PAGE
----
Everyone is welcome!

Date: Sunday, Dec. 24
Time: 6pm
Place: Temple Isaiah, 945 Risa Rd., Lafayette
Cost for Temple members is $20 for adults/teens, $15 for kids under 13; $25/17 for non-members. Movie snacks, beverages and dessert are included. Adults may bring their own beer and wine. Send a check (payable to Anshei Isaiah) to the Temple office.
Details here


New Year’s Eve Stand-Up Comedy Show & After Party

The Osher Marin JCC joins the Other Cafe Comedy Showcase to present their 8th Annual New Year’s Eve Comedy Show of smart, clean and funny humor. Known as one of the top comedy shows of the year and always a sell-out, the evening is timed so attendees can enjoy an early dinner at a favorite restaurant, be elsewhere for the stroke of midnight, or stay for the festive After Party with the Comics including complimentary bubbly toast at midnight! The event also offers a chance to use the evening as New Year’s celebration with friends at a reserved lantern-lit table for Four OR Eight.
Smart, funny and clean stand-up comedy from 5 comics in ONE hilarious show.

Date: Dec. 31
Time: 7:30pm to 12:45am
7:30pm: Pre-event No-Host Full Bar
8:00: Theater Doors Open
9:00pm: Comedy Showcase
11:15pm-12:45am: After Party & Countdown with the Comics
Place: Marin JCC, 200 N. San Pedro Road, San Rafael
Cost: Start as low as $39.50 with General Admission, Reserved Seats and Candle-Lit Group Tables.
Register here.

Posted by admin under Chanukah, Christmas, Community Activities, Couples, Jewish home celebrations
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This common question for this time of year came to me via my Mixed and Matched column in the Jweekly.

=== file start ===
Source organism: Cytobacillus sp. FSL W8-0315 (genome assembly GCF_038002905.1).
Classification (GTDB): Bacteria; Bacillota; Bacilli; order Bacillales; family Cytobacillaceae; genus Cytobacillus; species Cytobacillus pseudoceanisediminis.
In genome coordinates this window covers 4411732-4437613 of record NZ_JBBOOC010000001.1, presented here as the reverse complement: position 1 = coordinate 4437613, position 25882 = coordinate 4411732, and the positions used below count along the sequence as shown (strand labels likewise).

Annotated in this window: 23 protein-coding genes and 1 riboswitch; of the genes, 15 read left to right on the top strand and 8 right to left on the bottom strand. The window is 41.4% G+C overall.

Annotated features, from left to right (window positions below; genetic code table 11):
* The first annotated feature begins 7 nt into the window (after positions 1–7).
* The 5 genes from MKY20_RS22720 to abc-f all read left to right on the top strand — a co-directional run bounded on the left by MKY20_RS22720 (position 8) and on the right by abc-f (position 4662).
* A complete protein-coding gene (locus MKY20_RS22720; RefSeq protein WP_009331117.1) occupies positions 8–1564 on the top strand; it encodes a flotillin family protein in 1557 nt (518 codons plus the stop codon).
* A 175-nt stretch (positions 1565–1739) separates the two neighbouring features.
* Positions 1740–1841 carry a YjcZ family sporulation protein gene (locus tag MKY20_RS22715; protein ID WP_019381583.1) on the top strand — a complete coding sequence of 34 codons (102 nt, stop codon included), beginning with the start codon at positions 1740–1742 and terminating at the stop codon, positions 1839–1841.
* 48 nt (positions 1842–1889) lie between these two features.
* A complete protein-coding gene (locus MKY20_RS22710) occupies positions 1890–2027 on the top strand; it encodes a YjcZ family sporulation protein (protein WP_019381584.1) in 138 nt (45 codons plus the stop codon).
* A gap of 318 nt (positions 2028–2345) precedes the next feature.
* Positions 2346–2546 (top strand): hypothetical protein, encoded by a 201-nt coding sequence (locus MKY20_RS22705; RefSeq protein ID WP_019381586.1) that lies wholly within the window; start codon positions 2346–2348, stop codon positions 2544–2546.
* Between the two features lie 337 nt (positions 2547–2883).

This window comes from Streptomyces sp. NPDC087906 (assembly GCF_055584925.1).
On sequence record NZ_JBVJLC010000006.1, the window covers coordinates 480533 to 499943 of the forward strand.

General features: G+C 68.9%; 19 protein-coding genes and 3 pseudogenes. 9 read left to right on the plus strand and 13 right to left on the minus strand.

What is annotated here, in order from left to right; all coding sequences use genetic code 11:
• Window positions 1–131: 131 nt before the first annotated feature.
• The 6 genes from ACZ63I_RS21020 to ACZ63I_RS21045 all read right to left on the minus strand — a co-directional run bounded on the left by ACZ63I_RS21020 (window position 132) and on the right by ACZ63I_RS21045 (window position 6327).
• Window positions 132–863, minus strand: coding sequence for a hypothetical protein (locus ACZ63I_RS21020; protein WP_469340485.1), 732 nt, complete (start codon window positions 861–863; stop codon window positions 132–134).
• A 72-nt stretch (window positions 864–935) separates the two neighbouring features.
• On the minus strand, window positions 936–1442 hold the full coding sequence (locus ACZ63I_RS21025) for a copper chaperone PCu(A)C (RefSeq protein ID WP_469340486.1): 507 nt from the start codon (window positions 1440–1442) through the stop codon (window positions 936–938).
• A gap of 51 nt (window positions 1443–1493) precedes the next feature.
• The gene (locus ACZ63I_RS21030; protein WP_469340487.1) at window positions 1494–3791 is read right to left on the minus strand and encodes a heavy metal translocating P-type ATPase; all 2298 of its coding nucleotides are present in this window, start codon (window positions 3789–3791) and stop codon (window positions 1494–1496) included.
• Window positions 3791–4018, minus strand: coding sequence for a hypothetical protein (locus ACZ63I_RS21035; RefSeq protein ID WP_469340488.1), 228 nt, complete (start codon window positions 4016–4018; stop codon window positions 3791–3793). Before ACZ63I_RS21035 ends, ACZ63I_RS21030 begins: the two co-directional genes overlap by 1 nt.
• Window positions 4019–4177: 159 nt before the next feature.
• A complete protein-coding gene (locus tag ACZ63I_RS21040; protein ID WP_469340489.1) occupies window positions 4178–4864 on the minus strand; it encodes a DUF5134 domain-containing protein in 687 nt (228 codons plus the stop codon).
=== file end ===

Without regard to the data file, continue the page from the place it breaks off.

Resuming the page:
Congregation Emanu-el, San Francisco

Congregation Emanu-el, San Francisco

I am getting serious about my boyfriend (who is not Jewish) and I want him to understand what’s important to me about being Jewish. I’m thinking that this year I should take him with me to High Holy Day services. Chabad has free services and I was always treated kindly by the Chabad rabbi on my college campus, so I thought about going there. I was raised Reform; do you think I’ll be able to follow the traditional service and explain it to my boyfriend?
Wondering

My reply:

Dear Wondering: I appreciate your growing awareness that your boyfriend deserves to know more about what Judaism is and especially what it means to you. However, starting with the High Holy Day services is really pushing him into the deep end of the pool. I don’t recommend it.

In the 20-plus years I’ve been working with interfaith couples, I’ve seen exactly two people, both practicing Christians, who liked High Holy Day services. Two!

If you have grown up going to Rosh Hashanah and Yom Kippur services, you are acclimated to the length of the service, the language and the atmosphere. But for your boyfriend it is utterly unknown and probably uncomfortable. The liturgy is unique; so is the music. The intention is to jolt Jews into a heightened state of awareness. Additionally, the reference to sins is heard by most Jews as “missed the mark,” but to most people raised in American culture, it can sound like the precursor to a quick trip to hell.

I suggest you take your boyfriend to a regular Shabbat service. At this time of year, many synagogues have outdoor services or services that include a picnic dinner or lots of music. Since you were raised Reform, I suggest you help him get familiar with a Reform environment. That is going to be most comfortable for you, and your comfort level will significantly influence his.